Article 26 as mentioned requires persons responsible for providing flight training to hold a certificate issued in accordance with implementing acts adopted by the Commission to ensure compliance with those essential requirements. That is the fundamental basis of FCL.900 requiring flight instruction to be given only by the holder of a relevant certificate issued in accordance with Part-FCL. If you would hold that FCL.900 applies exclusively to flight instruction when it is for the purpose of a person becoming qualified in accordance with Part-FCL, then where are the implementing acts required by article 27, which the Commission is mandated to adopt, to ensure compliance with the essential requirements for aircrew?

London, United Kingdom

In the UK, in all the time I have been involved in the N-reg scene (since about 2004) the position has been, initially under JAR, that if the instructor was paid then you needed the DfT permission. Later this became a CAA permission and later this was no longer needed if you were getting yourself trained in your own plane.

If the instructor was paid, he needed the full JAA CPL. This was widely ignored – practically necessary because most FAA CFI/CFII instructors had no European papers. The standard routes, both legal, were to get payment for “ground school” and/or doing the actual training portion of the flight outside UK airspace. I am aware of one famous case where, following a failed prosecution by the CAA, the guy running the business embarked on the JAA CPL. Later, only the CPL theory was required for being an FI but AFAIK it was never established whether this was relevant to this angle.

Outside the UK, the situation varied. Most countries regulate this (otherwise every flying school would just move to N-reg) but the regs are hard to find. They are not EASA; they are national. It is evident that most countries don’t do any enforcement in this area, particularly France and Italy.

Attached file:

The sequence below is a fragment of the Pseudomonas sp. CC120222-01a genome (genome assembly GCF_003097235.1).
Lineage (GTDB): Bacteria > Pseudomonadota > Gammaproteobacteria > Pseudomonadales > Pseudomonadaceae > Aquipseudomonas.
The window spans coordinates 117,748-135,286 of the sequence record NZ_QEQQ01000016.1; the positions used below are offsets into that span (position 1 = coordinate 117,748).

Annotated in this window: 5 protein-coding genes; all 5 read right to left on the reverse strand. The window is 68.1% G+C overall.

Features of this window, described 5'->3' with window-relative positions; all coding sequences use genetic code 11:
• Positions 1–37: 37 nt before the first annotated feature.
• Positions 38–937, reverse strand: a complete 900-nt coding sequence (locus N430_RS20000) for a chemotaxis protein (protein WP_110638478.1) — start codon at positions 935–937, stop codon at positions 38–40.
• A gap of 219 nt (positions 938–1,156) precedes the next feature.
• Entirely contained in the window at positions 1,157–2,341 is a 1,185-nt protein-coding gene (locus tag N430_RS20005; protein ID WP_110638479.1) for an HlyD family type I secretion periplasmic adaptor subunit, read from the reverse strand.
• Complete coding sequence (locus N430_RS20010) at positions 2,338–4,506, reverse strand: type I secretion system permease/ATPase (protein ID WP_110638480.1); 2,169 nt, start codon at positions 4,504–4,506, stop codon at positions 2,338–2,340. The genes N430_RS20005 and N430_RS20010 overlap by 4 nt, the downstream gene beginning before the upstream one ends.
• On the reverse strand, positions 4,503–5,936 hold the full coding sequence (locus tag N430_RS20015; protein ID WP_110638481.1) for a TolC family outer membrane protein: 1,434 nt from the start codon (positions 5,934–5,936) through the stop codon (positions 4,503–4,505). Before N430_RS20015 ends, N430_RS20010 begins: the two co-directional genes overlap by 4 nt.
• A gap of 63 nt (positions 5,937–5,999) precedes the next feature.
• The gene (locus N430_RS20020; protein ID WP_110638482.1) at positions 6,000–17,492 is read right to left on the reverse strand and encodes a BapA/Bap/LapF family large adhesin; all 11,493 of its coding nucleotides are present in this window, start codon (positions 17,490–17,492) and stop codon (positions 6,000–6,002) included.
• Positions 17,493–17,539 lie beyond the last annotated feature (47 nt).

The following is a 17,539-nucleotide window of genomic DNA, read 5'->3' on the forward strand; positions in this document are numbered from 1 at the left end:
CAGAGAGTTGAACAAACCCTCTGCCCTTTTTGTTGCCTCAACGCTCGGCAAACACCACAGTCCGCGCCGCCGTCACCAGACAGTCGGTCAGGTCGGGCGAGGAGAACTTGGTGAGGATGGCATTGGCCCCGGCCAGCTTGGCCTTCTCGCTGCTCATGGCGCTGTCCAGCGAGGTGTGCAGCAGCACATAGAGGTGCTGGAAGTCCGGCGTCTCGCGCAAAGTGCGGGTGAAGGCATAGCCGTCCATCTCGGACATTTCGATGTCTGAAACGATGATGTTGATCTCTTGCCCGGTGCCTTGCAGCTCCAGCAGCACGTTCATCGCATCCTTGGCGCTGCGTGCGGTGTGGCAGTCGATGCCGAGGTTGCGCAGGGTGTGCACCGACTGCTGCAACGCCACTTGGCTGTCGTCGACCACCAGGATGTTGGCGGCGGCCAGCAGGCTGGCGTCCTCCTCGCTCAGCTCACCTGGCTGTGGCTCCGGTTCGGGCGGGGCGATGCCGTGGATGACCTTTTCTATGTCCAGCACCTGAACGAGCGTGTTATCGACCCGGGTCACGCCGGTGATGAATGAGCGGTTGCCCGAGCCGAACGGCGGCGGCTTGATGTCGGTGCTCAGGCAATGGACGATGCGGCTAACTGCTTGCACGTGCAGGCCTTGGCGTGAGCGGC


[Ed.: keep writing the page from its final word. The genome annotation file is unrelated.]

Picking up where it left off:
As for Qalupalik’s angle above, which is based on EASA FCL, I don’t understand the regs well enough to have a useful view.

I have this recent input from one specialist:

A further detail is that an FAA BFR is probably not “training”. It is a “flight review” – particularly if the LHS is legally PIC at the time, which normally is the case.

However the point which I believe Qalupalik is making is that the possession of an EASA FI (which probably also implies the CPL theory, unless one is looking at the – not relevant to this discussion – angle of LAPL or NPPL training) is mandatory for all training in EASA-land, regardless of whether it is towards any EASA license or rating. This would be utterly crippling in many scenarios.

Shoreham EGKA, United Kingdom

Peter, economic regulation of third-country aircraft is an adjunct consideration to the regulation of flight training. The question I have posed applies equally to commercial and non-commercial operations. Once a training flight rises to the level of a commercial operation (see point (i) in Article 3 of the former Basic Regulation) it must, if the operation is to be conducted in accordance with Part-NCO or -NCC, be done within the framework of a (regulated) training organisation. Article 5(5) of the Air Operations Regulation refers. In any event compliance must not be so parsimonious as to be guided by the failure of the economic regulator to bring enforcement action.

The specialist’s claim that (flight) training other than for Part-FCL purposes may be done without a Part-FCL instructor certificate may be the more reasonable interpretation but it lacks justification. As mentioned, flight training is regulated by the Basic Regulation, pilots instructors and examiners are required to comply with the essential requirements for aircrew, and the Commission is required to adopt implementing acts to ensure compliance by those persons with those essential requirements. If FCL.900 does not apply, then the Commission has failed in its duty to adopt the relevant acts.

Whether the US flight review is determined to be flight training or an evaluation does not alter the requirement made in the Basic Regulation (articles 20, 26, and 27) for the person conducting the review to hold the relevant certificate.

London, United Kingdom

Wouldn’t -